The Patriots, you see, are the other side of the coin to Miami youth movement. While the Dolphins are increasingly in position to use younger players and get results, the Patriots are going in the other direction -- the wrong direction. It's not a pretty picture for them. Check it out.

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Dolphins forge upset with 22-21 victory

It wasn't supposed to be this way, but one week after the Dolphins lost to the Bills in a game they were supposed to win, they beat the Patriots in a game few believed they could win.

The Dolphins got a 41-yard field goal from Dan Carpenter with less than two minutes to play and then Channing Crowder intercepted Tom Brady to dash New England's last chance at a comeback.

22-21, Miami.

The Dolphins are now just one game behind the Patriots in the chase for the AFC East title.

Can you believe it?

Pats lead Dolphins 21-19 in 4th quarter

The Dolphins are staying with the Patriots, using their passing game.

Can you believe it?

Chad Henne has thrown for a career high in completions and yards.

Davone Bess has a career high in receptions and is over 100 yards.

Brian Hartline has a TD.

It's 21-19 because the Dolphins missed a two-point conversion.

Join me in the comments section as we close this tight one out.

Pats lead Dolphins 14-10 to start 3rd quarter

It threatened to be a blowout, particularly when the Pats scored on their first possession and then built a 14-0 lead.

But the Dolphins have fought back, scoring 10 unanswered points.

The final field goal was a momentum swinger in more ways than one. The Miami defense stopped New England on fourth-and-1 from the 6 yard line. And then the offense drove for the field goal.

Defensive heroics followed by offensive heroics.

When was the last time that happened?

The Dolphins get the ball first in the secon half. Join me in the comments section for the continuation of the live blog.

Pats lead Dolphins 14-0 in 2nd quarter

Well, if the Dolphins were hoping to catch the Patriots suffering from a hangover after losing Monday night, it hasn't happened.

If they were hoping Tom Brady was injured as the rumors were claiming, they were disappointed.

The Patriots scored on their first possession on a 58-yard pass from Brady to Randy Moss. And on their second possession, they have driven to the Miami 6 yard line.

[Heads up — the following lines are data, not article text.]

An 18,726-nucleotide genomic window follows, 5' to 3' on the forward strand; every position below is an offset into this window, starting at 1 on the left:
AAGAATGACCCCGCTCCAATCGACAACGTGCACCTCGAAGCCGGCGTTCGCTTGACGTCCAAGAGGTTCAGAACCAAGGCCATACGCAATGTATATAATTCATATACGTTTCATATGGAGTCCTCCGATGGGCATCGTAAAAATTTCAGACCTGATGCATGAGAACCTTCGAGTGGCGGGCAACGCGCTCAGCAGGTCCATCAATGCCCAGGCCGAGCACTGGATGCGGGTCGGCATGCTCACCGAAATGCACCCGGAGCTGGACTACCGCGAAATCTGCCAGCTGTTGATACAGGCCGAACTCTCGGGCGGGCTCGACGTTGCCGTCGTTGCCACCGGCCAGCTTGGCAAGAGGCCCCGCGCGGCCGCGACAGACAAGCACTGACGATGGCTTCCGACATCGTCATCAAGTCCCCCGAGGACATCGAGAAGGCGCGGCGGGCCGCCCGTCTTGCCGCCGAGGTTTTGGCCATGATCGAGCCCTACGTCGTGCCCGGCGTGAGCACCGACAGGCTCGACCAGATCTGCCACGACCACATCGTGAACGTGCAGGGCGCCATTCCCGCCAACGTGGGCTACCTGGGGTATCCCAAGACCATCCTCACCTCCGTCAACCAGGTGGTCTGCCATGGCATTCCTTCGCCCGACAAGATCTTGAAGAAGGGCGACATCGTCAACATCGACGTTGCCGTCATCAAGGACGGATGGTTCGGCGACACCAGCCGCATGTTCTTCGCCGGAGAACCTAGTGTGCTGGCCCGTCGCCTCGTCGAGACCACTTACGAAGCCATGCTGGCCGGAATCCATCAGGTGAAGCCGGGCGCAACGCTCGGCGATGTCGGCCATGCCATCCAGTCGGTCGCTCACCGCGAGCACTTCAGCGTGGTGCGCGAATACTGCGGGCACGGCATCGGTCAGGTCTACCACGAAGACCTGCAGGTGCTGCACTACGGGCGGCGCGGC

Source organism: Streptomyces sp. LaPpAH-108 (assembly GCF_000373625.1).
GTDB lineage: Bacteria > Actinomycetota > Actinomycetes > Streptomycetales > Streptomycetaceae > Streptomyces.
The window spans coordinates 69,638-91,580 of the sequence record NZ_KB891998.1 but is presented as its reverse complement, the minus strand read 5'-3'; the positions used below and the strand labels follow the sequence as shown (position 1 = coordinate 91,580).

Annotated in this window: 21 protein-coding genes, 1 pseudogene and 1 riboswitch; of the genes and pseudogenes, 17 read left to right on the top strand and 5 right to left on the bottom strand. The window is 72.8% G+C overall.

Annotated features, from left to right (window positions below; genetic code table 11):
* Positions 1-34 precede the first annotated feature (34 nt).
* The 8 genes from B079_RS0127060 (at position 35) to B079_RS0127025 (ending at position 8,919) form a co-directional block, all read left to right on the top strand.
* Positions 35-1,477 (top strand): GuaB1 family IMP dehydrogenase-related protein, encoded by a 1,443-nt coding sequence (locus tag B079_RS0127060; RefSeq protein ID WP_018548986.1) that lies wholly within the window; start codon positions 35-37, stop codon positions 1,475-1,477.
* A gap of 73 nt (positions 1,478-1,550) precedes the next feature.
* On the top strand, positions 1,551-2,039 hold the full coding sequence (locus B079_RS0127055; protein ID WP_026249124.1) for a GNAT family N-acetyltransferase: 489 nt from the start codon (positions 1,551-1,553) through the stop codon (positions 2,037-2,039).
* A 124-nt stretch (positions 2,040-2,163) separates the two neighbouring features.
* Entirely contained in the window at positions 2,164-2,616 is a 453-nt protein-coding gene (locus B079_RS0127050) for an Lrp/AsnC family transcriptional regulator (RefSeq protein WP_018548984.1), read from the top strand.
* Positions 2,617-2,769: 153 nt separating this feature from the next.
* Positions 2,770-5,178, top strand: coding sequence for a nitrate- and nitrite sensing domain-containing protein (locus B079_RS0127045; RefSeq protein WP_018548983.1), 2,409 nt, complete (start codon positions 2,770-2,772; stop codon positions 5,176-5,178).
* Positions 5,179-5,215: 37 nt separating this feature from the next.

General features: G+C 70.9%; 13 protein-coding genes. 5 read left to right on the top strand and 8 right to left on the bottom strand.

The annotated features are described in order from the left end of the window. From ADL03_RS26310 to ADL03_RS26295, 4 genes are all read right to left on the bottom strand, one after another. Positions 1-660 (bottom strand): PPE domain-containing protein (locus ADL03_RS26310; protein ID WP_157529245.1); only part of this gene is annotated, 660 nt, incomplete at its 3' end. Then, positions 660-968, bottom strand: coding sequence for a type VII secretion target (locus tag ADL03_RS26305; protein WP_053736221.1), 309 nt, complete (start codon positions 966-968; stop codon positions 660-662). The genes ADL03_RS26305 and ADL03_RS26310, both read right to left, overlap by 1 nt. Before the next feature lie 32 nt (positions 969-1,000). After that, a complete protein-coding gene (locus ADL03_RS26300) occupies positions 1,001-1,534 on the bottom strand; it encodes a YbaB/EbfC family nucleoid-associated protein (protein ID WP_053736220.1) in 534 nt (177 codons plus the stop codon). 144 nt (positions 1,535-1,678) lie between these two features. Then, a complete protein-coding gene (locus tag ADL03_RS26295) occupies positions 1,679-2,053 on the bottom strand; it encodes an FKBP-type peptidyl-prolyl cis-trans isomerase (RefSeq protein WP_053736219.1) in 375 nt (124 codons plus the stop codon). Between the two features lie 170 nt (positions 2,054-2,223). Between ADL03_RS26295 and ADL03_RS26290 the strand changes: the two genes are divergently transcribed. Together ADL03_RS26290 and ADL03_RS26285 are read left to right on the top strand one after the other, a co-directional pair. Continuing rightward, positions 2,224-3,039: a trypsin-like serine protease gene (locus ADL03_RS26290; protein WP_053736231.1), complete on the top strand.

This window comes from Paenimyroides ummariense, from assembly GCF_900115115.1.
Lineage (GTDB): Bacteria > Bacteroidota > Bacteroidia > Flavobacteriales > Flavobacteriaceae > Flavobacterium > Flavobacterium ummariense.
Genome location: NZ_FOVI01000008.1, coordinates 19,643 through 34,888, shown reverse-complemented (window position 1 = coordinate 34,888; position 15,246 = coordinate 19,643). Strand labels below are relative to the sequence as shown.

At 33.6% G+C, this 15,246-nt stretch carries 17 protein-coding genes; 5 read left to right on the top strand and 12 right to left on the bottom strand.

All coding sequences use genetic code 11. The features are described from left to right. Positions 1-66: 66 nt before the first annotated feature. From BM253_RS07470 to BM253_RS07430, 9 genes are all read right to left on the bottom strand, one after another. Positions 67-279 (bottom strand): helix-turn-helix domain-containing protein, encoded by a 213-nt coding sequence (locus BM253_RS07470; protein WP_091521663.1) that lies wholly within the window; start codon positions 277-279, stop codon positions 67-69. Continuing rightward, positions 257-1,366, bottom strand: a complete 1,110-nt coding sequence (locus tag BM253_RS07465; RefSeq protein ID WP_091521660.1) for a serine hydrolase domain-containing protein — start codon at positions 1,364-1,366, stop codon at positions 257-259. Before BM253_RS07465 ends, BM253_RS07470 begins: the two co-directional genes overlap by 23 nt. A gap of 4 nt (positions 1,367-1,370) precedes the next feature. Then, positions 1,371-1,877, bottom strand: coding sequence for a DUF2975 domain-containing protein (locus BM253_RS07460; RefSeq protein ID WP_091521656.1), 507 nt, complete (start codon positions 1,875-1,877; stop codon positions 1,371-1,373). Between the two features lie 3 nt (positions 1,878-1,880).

[Update: Faulk ran over from 6 yards on the quarter's first play. It is now 14-0.]

Join me in the comments section for the continuation of the live blog.

Live blog of Dolphins versus Pats starts here

We will be blogging live today as the Dolphins and Patriots play at Land Shark Stadium. The game and the live blog get going around 1 p.m.

I will be here earlier to give you the heads-up on pregame news, including inactives.

In the meanwhile, you should take a look at my column in today's Miami Herald that suggests the Dolphins need to get a lot more aggressive than they have been in free agency and the draft starting next year.

The point is we've seen Big Tuna Bill Parcells and Tuna Helper Jeff Ireland lay a foundation for this team the past two years with safe, logical moves. Well, mostly anyway. It's time to get a little more aggressive now.

One aggressive move I suggest is targetting Vince Wilfork, New England's star nose tackle who is scheduled to become a free agent in the offseason. Before you say, New England will never let Wilfork go, I ask you this question:

Do you know for sure?

Has Bill Belichick called you and detailed his plans to you?

You don't know and neither do any of the people commenting about the column. And yes, I know the Pats can franchise Wilfork. You know what that would do? Still help the Dolphins. It would put such a burden on New England financially that they might not be able to make other moves.

It is aggressive and competitive and a good idea.

In the midst of this conversation during pregame, I will be keeping my eyes on New England quarterback Tom Brady.

No, I don't swing that way. I do want to see if the rumors concerning some sort of finger or hand injury that has caused Las Vegas degenerates bookies and gamblers to dramatically alter the line on this game is a real concern or not. I'll be looking for hints of an altered passing release. I'll be looking for hints that perhaps the Dolphins will have an advantage when Brady attempts to throw.

Anyway, we can discuss your thoughts on these topics in the comments section. Same place the live blog begins. 

December 05, 2009

More snaps for Hartline means fewer for ...

Although I included this in Thursday afternoon's blog about the coordinators, it bears repeating because on my housetop where I constantly scream to the world the Dolphins need wide receiver help, any nugget of news suggesting the help is coming is going to get extra attention.

Dolphins offensive coordinator Dan Henning did say this week that rookie Brian Hartline is going to get more playing time very soon, and I'm told that soon starts Sunday against New England.